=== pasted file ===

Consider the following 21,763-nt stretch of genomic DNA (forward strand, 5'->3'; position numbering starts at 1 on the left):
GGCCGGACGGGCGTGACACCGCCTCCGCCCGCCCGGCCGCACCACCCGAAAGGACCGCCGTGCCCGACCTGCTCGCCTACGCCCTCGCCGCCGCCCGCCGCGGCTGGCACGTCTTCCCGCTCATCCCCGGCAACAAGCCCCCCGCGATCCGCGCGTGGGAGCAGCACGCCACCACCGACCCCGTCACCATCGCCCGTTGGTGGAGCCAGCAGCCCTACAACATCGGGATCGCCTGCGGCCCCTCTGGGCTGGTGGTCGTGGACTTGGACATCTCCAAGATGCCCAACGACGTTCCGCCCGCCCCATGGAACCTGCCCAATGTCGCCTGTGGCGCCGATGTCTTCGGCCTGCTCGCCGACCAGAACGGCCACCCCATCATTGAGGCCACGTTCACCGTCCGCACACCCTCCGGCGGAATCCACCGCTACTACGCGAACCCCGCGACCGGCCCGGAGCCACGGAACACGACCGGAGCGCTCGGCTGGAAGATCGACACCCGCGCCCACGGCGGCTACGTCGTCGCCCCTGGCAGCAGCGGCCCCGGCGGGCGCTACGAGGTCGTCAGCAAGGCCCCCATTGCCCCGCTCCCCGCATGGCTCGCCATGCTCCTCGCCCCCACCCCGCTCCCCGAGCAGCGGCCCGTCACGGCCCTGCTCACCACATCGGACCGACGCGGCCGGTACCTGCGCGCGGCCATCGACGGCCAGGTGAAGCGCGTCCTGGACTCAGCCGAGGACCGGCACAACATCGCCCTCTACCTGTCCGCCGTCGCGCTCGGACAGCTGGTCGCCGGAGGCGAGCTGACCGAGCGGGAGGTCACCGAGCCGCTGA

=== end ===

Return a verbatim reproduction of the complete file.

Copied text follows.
Consider the following 21,763-nt stretch of genomic DNA (forward strand, 5'->3'; position numbering starts at 1 on the left):
GGCCGGACGGGCGTGACACCGCCTCCGCCCGCCCGGCCGCACCACCCGAAAGGACCGCCGTGCCCGACCTGCTCGCCTACGCCCTCGCCGCCGCCCGCCGCGGCTGGCACGTCTTCCCGCTCATCCCCGGCAACAAGCCCCCCGCGATCCGCGCGTGGGAGCAGCACGCCACCACCGACCCCGTCACCATCGCCCGTTGGTGGAGCCAGCAGCCCTACAACATCGGGATCGCCTGCGGCCCCTCTGGGCTGGTGGTCGTGGACTTGGACATCTCCAAGATGCCCAACGACGTTCCGCCCGCCCCATGGAACCTGCCCAATGTCGCCTGTGGCGCCGATGTCTTCGGCCTGCTCGCCGACCAGAACGGCCACCCCATCATTGAGGCCACGTTCACCGTCCGCACACCCTCCGGCGGAATCCACCGCTACTACGCGAACCCCGCGACCGGCCCGGAGCCACGGAACACGACCGGAGCGCTCGGCTGGAAGATCGACACCCGCGCCCACGGCGGCTACGTCGTCGCCCCTGGCAGCAGCGGCCCCGGCGGGCGCTACGAGGTCGTCAGCAAGGCCCCCATTGCCCCGCTCCCCGCATGGCTCGCCATGCTCCTCGCCCCCACCCCGCTCCCCGAGCAGCGGCCCGTCACGGCCCTGCTCACCACATCGGACCGACGCGGCCGGTACCTGCGCGCGGCCATCGACGGCCAGGTGAAGCGCGTCCTGGACTCAGCCGAGGACCGGCACAACATCGCCCTCTACCTGTCCGCCGTCGCGCTCGGACAGCTGGTCGCCGGAGGCGAGCTGACCGAGCGGGAGGTCACCGAGCCGCTGA